The U.K. government has introduced a package of measures to increase transparency and tackle corruption in limited partnerships (LPs), which have long been identified as vehicles for money laundering. The measures, based on responses to a consultation paper issued by the Department for Business, Energy & Industrial Strategy (BEIS), are designed to increase transparency for both Scottish Limited Partnerships (SLPs) and LPs by ensuring these arrangements can still be used legitimately by pension funds and other investors while preventing abuse. The four main proposals are:
- those registering LPs must demonstrate they are registered with an official anti-money laundering (AML) supervised agent, such as an accountant or a lawyer, or an overseas equivalent
- the LP must demonstrate an ongoing link to the United Kingdom, for example by keeping its principal place of business in the United Kingdom
- all LPs must submit a confirmation statement at least every 12 months to Companies House, the U.K. registrar of companies, to ensure their information is accurate and up-to-date
- Companies House will be given powers to strike off dissolved LPs and LPs which are not carrying on business
It will now be mandatory for “presenters,” as they are termed, of new applications for an LP registration to show that they are registered with an AML supervisory body and to provide evidence of this on the application form. Applications from overseas will be subject to equivalent standards, though the government has yet to determine how to ensure compliance here. One option being considered would be to limit applications from overseas to countries within the European Economic Area (EEA). Overseas jurisdictions with equivalent standards to the EEA would be reviewed and potentially added to the list of acceptable countries. The regulations note that this will end direct registrations of LPs.
“The U.K. government continues to take the abuse of Scottish Limited Partnerships very seriously and will do everything necessary to crack down on crime lords exploiting them to launder dirty money.”
Lord Duncan, U.K. Government Minister
The requirement of ongoing links to the United Kingdom can be demonstrated in a variety of ways. This information will be requested upon application for registration and will be ongoing. On an application for registration, an LP must provide a proposed principal place of business in the United Kingdom. In addition, the principal place of business would have to remain in the jurisdiction of registration, for example a Scottish Limited Partnership’s principal place of business would have to be Scotland. The ways in which an LP can demonstrate its ongoing link are:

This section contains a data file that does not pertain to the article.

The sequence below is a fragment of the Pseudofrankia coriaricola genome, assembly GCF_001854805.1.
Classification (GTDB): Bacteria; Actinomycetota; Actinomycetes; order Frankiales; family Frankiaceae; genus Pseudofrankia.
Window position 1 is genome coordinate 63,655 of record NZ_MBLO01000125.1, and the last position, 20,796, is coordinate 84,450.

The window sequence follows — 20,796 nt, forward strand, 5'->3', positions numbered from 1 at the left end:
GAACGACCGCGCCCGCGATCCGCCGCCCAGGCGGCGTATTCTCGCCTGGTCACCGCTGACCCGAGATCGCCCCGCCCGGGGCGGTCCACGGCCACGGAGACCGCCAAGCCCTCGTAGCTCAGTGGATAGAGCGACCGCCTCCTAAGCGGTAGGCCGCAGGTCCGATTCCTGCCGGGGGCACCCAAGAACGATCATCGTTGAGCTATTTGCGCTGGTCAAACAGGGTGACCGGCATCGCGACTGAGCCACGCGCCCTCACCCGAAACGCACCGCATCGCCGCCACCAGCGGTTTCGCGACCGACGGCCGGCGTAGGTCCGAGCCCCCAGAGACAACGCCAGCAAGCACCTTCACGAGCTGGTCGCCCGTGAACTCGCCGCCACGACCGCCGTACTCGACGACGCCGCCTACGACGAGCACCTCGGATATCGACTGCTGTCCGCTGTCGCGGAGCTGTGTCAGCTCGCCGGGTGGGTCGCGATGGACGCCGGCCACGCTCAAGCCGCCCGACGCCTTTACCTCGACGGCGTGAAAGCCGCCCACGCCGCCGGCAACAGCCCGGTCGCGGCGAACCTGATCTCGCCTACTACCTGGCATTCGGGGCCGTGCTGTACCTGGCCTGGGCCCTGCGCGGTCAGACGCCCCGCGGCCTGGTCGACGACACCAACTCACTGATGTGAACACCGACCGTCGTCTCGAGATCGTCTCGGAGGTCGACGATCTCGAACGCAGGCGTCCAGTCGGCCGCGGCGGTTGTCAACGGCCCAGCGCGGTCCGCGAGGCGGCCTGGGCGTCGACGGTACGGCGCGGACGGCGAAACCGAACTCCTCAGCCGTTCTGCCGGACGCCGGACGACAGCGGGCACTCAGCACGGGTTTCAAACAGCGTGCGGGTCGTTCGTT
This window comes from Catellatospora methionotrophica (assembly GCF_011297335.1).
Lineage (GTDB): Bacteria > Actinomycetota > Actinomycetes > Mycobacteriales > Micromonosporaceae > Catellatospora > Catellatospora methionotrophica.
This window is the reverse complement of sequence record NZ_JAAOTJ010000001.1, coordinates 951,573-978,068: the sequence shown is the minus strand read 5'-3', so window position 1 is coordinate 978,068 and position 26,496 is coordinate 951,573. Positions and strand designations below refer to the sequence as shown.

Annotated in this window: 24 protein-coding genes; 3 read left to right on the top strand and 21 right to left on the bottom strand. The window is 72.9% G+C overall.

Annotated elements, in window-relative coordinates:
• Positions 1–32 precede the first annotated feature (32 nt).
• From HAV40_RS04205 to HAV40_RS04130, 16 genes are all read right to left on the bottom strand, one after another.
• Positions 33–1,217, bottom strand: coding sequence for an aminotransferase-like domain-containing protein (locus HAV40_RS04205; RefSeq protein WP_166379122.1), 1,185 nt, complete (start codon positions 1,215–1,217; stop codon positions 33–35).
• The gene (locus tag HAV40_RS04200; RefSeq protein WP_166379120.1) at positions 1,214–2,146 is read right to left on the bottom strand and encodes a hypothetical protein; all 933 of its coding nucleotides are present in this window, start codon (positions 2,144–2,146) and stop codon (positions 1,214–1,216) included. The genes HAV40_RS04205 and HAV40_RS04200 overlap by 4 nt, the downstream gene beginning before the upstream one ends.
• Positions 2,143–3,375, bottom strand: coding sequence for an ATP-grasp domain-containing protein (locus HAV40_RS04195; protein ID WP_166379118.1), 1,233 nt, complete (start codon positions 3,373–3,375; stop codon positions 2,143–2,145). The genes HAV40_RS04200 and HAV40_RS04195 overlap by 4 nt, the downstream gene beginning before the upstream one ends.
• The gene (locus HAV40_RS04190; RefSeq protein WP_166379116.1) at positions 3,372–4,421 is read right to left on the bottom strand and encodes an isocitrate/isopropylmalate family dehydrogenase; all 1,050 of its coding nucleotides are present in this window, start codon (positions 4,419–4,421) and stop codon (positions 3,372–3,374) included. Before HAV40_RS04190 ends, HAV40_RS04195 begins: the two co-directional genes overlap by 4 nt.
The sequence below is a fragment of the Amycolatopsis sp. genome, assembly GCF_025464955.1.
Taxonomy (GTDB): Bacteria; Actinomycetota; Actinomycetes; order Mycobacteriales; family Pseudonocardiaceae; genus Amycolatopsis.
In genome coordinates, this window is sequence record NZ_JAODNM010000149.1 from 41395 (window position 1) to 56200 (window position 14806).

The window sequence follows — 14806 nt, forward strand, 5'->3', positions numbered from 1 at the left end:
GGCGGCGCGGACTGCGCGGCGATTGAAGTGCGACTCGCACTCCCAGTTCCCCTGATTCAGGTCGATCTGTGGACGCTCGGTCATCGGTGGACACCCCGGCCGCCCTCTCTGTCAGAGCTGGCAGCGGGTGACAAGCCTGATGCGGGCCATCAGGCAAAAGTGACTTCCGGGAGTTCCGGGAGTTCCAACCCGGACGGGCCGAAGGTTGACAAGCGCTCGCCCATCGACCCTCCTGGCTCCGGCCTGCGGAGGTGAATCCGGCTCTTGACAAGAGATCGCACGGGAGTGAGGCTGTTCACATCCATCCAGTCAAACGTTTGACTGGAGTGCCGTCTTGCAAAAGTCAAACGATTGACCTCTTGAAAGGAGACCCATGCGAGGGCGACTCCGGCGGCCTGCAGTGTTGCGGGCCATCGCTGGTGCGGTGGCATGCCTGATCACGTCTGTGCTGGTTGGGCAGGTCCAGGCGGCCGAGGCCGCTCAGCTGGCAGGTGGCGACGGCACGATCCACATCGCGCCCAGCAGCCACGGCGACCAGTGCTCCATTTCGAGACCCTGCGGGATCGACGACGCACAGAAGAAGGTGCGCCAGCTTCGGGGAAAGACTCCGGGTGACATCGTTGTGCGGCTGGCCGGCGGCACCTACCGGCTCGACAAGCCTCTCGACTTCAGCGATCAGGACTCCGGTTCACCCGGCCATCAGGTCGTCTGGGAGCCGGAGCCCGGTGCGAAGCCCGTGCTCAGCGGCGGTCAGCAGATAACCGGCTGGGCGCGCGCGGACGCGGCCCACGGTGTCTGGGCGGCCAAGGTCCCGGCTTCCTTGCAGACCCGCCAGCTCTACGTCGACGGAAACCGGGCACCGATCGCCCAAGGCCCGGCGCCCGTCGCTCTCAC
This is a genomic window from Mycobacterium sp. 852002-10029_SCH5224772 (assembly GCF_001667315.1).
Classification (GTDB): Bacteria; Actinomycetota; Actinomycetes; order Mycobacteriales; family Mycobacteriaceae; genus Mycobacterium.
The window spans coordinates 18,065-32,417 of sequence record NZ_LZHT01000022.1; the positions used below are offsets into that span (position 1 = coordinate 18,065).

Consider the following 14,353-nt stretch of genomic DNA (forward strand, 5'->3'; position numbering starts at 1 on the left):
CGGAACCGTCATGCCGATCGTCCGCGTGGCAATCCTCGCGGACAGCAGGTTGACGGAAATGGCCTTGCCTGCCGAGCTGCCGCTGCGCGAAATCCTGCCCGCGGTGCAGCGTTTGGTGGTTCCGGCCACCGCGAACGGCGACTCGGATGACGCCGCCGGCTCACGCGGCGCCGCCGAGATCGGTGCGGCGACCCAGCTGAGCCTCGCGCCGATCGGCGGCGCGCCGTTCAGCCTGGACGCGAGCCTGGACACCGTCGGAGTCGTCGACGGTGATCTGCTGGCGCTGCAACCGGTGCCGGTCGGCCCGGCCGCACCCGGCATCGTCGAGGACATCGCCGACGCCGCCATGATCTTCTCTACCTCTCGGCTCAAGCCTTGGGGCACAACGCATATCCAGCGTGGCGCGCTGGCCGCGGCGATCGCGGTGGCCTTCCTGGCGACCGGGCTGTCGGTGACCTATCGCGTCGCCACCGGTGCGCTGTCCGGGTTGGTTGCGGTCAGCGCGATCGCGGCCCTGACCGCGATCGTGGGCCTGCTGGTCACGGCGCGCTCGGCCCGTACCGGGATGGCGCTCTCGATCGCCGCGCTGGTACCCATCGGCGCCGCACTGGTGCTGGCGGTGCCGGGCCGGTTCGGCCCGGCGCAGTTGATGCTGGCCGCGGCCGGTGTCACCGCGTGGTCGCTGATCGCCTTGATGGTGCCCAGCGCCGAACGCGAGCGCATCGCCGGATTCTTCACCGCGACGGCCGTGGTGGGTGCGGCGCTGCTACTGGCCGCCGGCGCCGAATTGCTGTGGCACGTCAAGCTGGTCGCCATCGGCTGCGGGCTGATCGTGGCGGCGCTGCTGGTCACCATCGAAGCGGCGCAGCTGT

- retain the principal place of business in the United Kingdom
- demonstrate that they are continuing some legitimate business activity at an address in the United Kingdom
- demonstrate that they continue to engage the services of an agent that is registered with a U.K. AML supervisory body and which has agreed to provide its address as a service address for the LP
If either of the second two options are taken, the LP must notify the Registrar of any changes. Still under consideration is how the second two options will be demonstrated, as well as how these requirements—including the possibility of transitional arrangements—should apply to existing LPs.
While confirmation statements are already mandatory for SLPs, they will now be required from LPs in England, Wales, and Northern Ireland. The information currently required on applications to register an LP will be expanded (see box at right), and this additional information will also be required on the confirmation statement. Further, there will be a transitional period and mechanism to enable all existing LPs to submit the additional information.
Additional LP registration requrements
Currently, new registrations for LPs in England, Wales, and Northern Ireland require:
- The name of the firm
- The general nature of the business
- Address of the proposed principal place of business of the LP
- The term, if any, for which the LP is to be entered into
- The names and signatures of each general partner
- The names, amounts contributed, and signatures of each limited partner
- The name of the presenter and the presenter’s reference
In addition to this information, SLPs must also provide information about persons with significant control (PSC). The Government intends to add to this list the following information:
- contact information for all limited and general partners
- the date of birth and nationality of all limited and general partners that are natural persons
- an SIC (standard industrial classification) code, identifying the nature of the LP’s business.
This new legislation builds on laws introduced last year requiring SLPs to report their beneficial owner and make their ownership structure more transparent, and the new requirements resulted in an 80 percent reduction in the number of SLPs registered. In addition, draft laws were introduced this summer for the world’s first public register requiring overseas companies that own or buy property in the United Kingdom to provide details of their actual owners; the U.K.’s company register was made public in 2015 and was viewed 2 billion times last year; and a register of People of Significant Control was introduced in 2016—now totalling 4.6 million names. Finally, the government’s new Serious and Organised Crime Strategy was launched on 1 November.
Even before these latest reforms, the United Kingdom was recognised by non-governmental organization Transparency International as one of only four G20 countries with the highest rating for cracking down on anonymous companies.
Consultation on a broader package of reforms to Companies House will be subject to consultation by the Department for BEIS in the new year.